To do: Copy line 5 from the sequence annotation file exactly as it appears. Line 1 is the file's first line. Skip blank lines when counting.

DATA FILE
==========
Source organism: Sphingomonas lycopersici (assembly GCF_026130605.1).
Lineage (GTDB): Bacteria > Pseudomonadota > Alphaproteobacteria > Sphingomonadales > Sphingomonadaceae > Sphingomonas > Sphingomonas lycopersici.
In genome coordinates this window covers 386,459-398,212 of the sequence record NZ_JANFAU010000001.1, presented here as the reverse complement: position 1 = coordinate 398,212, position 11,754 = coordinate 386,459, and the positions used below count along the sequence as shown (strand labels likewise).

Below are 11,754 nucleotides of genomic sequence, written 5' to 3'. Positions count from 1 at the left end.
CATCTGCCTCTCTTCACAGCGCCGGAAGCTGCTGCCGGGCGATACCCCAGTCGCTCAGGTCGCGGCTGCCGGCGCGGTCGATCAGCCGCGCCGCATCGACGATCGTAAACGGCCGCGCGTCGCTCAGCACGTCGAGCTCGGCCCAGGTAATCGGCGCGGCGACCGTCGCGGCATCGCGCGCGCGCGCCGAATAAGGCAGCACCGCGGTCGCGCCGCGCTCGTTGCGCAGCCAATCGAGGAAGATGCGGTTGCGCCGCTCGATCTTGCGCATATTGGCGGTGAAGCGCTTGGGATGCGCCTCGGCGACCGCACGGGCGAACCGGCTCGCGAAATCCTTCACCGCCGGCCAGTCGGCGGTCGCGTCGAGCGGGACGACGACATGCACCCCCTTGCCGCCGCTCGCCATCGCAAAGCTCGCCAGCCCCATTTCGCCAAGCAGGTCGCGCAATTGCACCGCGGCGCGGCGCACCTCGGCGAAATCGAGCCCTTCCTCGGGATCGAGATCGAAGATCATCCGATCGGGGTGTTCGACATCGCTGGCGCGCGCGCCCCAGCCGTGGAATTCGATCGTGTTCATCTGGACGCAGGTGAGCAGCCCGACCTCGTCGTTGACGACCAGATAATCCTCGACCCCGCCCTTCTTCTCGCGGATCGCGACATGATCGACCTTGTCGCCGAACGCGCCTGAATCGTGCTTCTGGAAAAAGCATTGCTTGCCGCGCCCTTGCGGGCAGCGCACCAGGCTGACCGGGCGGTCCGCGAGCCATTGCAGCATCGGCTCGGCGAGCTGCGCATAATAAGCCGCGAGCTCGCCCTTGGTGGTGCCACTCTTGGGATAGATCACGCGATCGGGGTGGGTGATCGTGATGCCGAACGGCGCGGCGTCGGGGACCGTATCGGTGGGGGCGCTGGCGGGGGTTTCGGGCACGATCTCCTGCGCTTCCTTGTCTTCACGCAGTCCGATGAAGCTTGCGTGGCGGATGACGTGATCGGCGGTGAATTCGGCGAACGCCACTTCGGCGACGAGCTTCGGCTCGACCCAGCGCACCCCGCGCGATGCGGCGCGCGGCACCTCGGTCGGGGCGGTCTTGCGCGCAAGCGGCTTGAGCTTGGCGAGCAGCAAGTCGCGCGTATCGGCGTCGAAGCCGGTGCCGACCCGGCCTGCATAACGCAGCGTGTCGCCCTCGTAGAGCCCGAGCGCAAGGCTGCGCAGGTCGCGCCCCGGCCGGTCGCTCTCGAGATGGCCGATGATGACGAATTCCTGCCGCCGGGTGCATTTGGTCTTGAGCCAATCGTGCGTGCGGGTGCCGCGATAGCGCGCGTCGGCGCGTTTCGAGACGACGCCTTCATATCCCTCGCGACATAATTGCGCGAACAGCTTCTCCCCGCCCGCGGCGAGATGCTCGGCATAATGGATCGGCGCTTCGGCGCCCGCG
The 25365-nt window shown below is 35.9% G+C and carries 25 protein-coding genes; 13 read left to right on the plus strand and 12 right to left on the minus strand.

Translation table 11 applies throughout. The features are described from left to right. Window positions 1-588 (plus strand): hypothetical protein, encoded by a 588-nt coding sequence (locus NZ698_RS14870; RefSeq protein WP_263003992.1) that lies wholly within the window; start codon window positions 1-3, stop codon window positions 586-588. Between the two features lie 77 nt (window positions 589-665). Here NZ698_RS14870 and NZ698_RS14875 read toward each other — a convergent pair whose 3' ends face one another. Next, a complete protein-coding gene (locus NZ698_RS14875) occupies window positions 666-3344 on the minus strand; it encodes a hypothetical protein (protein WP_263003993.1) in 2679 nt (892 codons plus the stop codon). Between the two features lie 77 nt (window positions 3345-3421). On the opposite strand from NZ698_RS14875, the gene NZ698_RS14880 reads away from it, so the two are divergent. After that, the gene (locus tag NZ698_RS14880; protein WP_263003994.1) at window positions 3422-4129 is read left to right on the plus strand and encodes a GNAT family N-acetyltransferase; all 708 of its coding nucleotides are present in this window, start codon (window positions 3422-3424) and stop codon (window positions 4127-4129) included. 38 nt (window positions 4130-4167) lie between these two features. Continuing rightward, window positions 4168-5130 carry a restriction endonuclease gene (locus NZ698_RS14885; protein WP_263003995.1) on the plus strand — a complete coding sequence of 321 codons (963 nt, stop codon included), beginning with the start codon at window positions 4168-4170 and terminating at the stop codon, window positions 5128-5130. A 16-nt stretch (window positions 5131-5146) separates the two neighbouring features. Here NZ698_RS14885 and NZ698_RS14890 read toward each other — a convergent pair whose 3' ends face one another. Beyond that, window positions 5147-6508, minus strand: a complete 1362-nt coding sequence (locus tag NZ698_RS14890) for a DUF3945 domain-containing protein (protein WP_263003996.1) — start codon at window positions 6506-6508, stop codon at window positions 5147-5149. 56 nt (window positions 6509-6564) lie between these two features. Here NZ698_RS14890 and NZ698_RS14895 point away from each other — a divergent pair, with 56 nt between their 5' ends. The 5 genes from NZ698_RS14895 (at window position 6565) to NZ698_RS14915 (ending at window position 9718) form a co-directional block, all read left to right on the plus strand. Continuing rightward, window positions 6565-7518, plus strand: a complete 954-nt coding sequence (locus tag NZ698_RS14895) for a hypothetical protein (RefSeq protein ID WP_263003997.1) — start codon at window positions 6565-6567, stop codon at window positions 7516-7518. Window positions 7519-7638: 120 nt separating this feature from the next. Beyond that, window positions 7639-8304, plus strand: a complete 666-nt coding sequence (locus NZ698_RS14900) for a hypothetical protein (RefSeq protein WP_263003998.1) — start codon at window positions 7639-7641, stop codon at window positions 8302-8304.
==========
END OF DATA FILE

CATCTGCCTCTCTTCACAGCGCCGGAAGCTGCTGCCGGGCGATACCCCAGTCGCTCAGGTCGCGGCTGCCGGCGCGGTCGATCAGCCGCGCCGCATCGACGATCGTAAACGGCCGCGCGTCGCTCAGCACGTCGAGCTCGGCCCAGGTAATCGGCGCGGCGACCGTCGCGGCATCGCGCGCGCGCGCCGAATAAGGCAGCACCGCGGTCGCGCCGCGCTCGTTGCGCAGCCAATCGAGGAAGATGCGGTTGCGCCGCTCGATCTTGCGCATATTGGCGGTGAAGCGCTTGGGATGCGCCTCGGCGACCGCACGGGCGAACCGGCTCGCGAAATCCTTCACCGCCGGCCAGTCGGCGGTCGCGTCGAGCGGGACGACGACATGCACCCCCTTGCCGCCGCTCGCCATCGCAAAGCTCGCCAGCCCCATTTCGCCAAGCAGGTCGCGCAATTGCACCGCGGCGCGGCGCACCTCGGCGAAATCGAGCCCTTCCTCGGGATCGAGATCGAAGATCATCCGATCGGGGTGTTCGACATCGCTGGCGCGCGCGCCCCAGCCGTGGAATTCGATCGTGTTCATCTGGACGCAGGTGAGCAGCCCGACCTCGTCGTTGACGACCAGATAATCCTCGACCCCGCCCTTCTTCTCGCGGATCGCGACATGATCGACCTTGTCGCCGAACGCGCCTGAATCGTGCTTCTGGAAAAAGCATTGCTTGCCGCGCCCTTGCGGGCAGCGCACCAGGCTGACCGGGCGGTCCGCGAGCCATTGCAGCATCGGCTCGGCGAGCTGCGCATAATAAGCCGCGAGCTCGCCCTTGGTGGTGCCACTCTTGGGATAGATCACGCGATCGGGGTGGGTGATCGTGATGCCGAACGGCGCGGCGTCGGGGACCGTATCGGTGGGGGCGCTGGCGGGGGTTTCGGGCACGATCTCCTGCGCTTCCTTGTCTTCACGCAGTCCGATGAAGCTTGCGTGGCGGATGACGTGATCGGCGGTGAATTCGGCGAACGCCACTTCGGCGACGAGCTTCGGCTCGACCCAGCGCACCCCGCGCGATGCGGCGCGCGGCACCTCGGTCGGGGCGGTCTTGCGCGCAAGCGGCTTGAGCTTGGCGAGCAGCAAGTCGCGCGTATCGGCGTCGAAGCCGGTGCCGACCCGGCCTGCATAACGCAGCGTGTCGCCCTCGTAGAGCCCGAGCGCAAGGCTGCGCAGGTCGCGCCCCGGCCGGTCGCTCTCGAGATGGCCGATGATGACGAATTCCTGCCGCCGGGTGCATTTGGTCTTGAGCCAATCGTGCGTGCGGGTGCCGCGATAGCGCGCGTCGGCGCGTTTCGAGACGACGCCTTCATATCCCTCGCGACATAATTGCGCGAACAGCTTCTCCCCGCCCGCGGCGAGATGCTCGGCATAATGGATCGGCGCTTCGGCGCCCGCG